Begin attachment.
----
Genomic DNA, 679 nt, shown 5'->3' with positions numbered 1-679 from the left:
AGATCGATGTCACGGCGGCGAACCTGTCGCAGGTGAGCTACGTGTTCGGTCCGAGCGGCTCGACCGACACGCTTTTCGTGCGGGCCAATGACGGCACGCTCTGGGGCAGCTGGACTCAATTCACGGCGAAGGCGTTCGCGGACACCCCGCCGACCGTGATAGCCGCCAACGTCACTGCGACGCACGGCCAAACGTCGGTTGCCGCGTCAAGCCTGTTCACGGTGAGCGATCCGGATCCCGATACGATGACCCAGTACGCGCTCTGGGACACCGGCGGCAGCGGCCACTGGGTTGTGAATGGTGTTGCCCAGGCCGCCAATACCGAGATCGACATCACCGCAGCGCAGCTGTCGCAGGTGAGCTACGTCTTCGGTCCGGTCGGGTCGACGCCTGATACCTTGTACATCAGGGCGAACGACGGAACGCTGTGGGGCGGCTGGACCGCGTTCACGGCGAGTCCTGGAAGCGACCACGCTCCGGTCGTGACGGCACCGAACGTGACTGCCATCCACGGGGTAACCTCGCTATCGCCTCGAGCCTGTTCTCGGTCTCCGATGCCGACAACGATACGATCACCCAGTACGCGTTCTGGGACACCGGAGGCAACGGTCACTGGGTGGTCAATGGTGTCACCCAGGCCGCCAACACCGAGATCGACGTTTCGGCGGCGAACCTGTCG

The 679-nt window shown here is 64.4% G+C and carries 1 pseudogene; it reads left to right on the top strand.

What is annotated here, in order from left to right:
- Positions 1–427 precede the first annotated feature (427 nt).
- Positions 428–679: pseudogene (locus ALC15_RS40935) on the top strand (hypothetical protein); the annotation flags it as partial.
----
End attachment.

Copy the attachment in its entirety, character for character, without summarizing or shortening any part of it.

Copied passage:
Genomic DNA, 679 nt, shown 5'->3' with positions numbered 1-679 from the left:
AGATCGATGTCACGGCGGCGAACCTGTCGCAGGTGAGCTACGTGTTCGGTCCGAGCGGCTCGACCGACACGCTTTTCGTGCGGGCCAATGACGGCACGCTCTGGGGCAGCTGGACTCAATTCACGGCGAAGGCGTTCGCGGACACCCCGCCGACCGTGATAGCCGCCAACGTCACTGCGACGCACGGCCAAACGTCGGTTGCCGCGTCAAGCCTGTTCACGGTGAGCGATCCGGATCCCGATACGATGACCCAGTACGCGCTCTGGGACACCGGCGGCAGCGGCCACTGGGTTGTGAATGGTGTTGCCCAGGCCGCCAATACCGAGATCGACATCACCGCAGCGCAGCTGTCGCAGGTGAGCTACGTCTTCGGTCCGGTCGGGTCGACGCCTGATACCTTGTACATCAGGGCGAACGACGGAACGCTGTGGGGCGGCTGGACCGCGTTCACGGCGAGTCCTGGAAGCGACCACGCTCCGGTCGTGACGGCACCGAACGTGACTGCCATCCACGGGGTAACCTCGCTATCGCCTCGAGCCTGTTCTCGGTCTCCGATGCCGACAACGATACGATCACCCAGTACGCGTTCTGGGACACCGGAGGCAACGGTCACTGGGTGGTCAATGGTGTCACCCAGGCCGCCAACACCGAGATCGACGTTTCGGCGGCGAACCTGTCG

The 679-nt window shown here is 64.4% G+C and carries 1 pseudogene; it reads left to right on the top strand.

What is annotated here, in order from left to right:
- Positions 1–427 precede the first annotated feature (427 nt).
- Positions 428–679: pseudogene (locus ALC15_RS40935) on the top strand (hypothetical protein); the annotation flags it as partial.